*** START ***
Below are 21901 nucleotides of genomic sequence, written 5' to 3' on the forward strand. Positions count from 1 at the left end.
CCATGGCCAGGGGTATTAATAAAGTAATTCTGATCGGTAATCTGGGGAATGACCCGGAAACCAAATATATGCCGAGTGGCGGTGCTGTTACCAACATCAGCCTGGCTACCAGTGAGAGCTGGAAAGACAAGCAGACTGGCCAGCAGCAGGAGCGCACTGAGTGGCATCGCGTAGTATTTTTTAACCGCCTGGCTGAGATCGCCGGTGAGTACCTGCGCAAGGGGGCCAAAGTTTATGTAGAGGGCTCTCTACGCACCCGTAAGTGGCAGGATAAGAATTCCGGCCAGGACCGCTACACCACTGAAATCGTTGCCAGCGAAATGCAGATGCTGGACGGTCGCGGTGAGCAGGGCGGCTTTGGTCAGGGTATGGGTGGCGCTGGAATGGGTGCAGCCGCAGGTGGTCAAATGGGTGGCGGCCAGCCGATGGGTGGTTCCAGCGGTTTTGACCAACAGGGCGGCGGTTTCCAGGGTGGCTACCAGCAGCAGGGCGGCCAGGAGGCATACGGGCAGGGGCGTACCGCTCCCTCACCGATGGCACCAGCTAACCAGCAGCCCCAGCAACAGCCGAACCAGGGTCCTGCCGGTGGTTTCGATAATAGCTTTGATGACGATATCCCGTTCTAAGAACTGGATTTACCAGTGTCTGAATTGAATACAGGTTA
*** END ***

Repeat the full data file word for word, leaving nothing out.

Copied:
Below are 21901 nucleotides of genomic sequence, written 5' to 3' on the forward strand. Positions count from 1 at the left end.
CCATGGCCAGGGGTATTAATAAAGTAATTCTGATCGGTAATCTGGGGAATGACCCGGAAACCAAATATATGCCGAGTGGCGGTGCTGTTACCAACATCAGCCTGGCTACCAGTGAGAGCTGGAAAGACAAGCAGACTGGCCAGCAGCAGGAGCGCACTGAGTGGCATCGCGTAGTATTTTTTAACCGCCTGGCTGAGATCGCCGGTGAGTACCTGCGCAAGGGGGCCAAAGTTTATGTAGAGGGCTCTCTACGCACCCGTAAGTGGCAGGATAAGAATTCCGGCCAGGACCGCTACACCACTGAAATCGTTGCCAGCGAAATGCAGATGCTGGACGGTCGCGGTGAGCAGGGCGGCTTTGGTCAGGGTATGGGTGGCGCTGGAATGGGTGCAGCCGCAGGTGGTCAAATGGGTGGCGGCCAGCCGATGGGTGGTTCCAGCGGTTTTGACCAACAGGGCGGCGGTTTCCAGGGTGGCTACCAGCAGCAGGGCGGCCAGGAGGCATACGGGCAGGGGCGTACCGCTCCCTCACCGATGGCACCAGCTAACCAGCAGCCCCAGCAACAGCCGAACCAGGGTCCTGCCGGTGGTTTCGATAATAGCTTTGATGACGATATCCCGTTCTAAGAACTGGATTTACCAGTGTCTGAATTGAATACAGGTTA